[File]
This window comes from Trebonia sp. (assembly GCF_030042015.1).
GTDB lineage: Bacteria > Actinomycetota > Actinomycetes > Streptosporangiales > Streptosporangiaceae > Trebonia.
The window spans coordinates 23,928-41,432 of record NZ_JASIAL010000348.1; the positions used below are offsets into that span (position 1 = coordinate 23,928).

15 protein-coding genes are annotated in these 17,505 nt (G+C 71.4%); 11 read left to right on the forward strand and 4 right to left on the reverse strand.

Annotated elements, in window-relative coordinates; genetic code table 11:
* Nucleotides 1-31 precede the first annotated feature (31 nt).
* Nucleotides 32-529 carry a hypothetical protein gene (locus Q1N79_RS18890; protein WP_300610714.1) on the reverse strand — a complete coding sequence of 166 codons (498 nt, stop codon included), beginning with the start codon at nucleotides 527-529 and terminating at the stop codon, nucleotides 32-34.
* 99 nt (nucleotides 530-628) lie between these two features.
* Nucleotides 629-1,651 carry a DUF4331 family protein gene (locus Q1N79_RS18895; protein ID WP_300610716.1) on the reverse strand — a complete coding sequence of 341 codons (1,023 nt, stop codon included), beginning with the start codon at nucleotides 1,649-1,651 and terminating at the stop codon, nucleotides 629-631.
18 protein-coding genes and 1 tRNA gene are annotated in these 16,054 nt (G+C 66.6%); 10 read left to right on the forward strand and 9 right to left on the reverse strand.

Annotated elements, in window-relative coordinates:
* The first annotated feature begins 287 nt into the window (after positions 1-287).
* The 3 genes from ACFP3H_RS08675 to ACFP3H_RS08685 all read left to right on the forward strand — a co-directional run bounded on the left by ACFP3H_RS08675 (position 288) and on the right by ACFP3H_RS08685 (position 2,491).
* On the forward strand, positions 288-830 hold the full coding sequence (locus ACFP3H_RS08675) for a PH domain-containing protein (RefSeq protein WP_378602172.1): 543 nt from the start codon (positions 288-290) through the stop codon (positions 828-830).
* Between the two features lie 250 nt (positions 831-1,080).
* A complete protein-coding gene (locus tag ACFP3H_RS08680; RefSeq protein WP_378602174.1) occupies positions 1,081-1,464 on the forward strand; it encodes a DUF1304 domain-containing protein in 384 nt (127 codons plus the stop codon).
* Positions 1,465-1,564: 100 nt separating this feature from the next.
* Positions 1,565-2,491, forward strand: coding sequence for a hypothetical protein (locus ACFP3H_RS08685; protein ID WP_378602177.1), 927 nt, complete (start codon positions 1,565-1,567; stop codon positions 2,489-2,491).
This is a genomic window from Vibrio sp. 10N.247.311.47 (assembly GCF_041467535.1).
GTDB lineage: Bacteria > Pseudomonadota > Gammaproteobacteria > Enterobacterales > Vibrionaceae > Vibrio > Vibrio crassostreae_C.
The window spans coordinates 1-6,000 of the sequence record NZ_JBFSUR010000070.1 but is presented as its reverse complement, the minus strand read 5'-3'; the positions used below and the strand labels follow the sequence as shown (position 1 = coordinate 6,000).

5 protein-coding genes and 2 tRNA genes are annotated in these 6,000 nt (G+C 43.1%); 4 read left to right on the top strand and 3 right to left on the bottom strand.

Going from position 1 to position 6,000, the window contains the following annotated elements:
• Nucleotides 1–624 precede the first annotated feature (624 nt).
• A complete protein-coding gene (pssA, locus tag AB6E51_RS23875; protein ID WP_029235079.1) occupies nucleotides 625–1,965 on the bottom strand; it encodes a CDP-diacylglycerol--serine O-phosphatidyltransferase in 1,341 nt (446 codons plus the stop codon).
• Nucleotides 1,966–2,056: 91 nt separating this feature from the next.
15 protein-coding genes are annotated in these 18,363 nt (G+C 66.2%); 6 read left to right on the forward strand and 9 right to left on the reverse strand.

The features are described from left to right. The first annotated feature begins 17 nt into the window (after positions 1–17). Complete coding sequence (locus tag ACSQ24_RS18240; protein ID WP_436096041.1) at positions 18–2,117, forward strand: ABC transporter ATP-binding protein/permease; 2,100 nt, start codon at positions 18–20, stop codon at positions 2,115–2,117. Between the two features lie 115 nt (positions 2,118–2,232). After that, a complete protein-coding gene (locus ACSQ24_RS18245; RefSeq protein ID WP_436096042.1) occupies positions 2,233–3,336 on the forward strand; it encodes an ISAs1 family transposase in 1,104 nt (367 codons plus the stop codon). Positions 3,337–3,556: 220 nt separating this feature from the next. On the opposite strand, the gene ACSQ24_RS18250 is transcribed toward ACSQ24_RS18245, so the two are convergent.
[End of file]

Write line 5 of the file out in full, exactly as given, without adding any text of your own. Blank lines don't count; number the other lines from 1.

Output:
Annotated elements, in window-relative coordinates; genetic code table 11: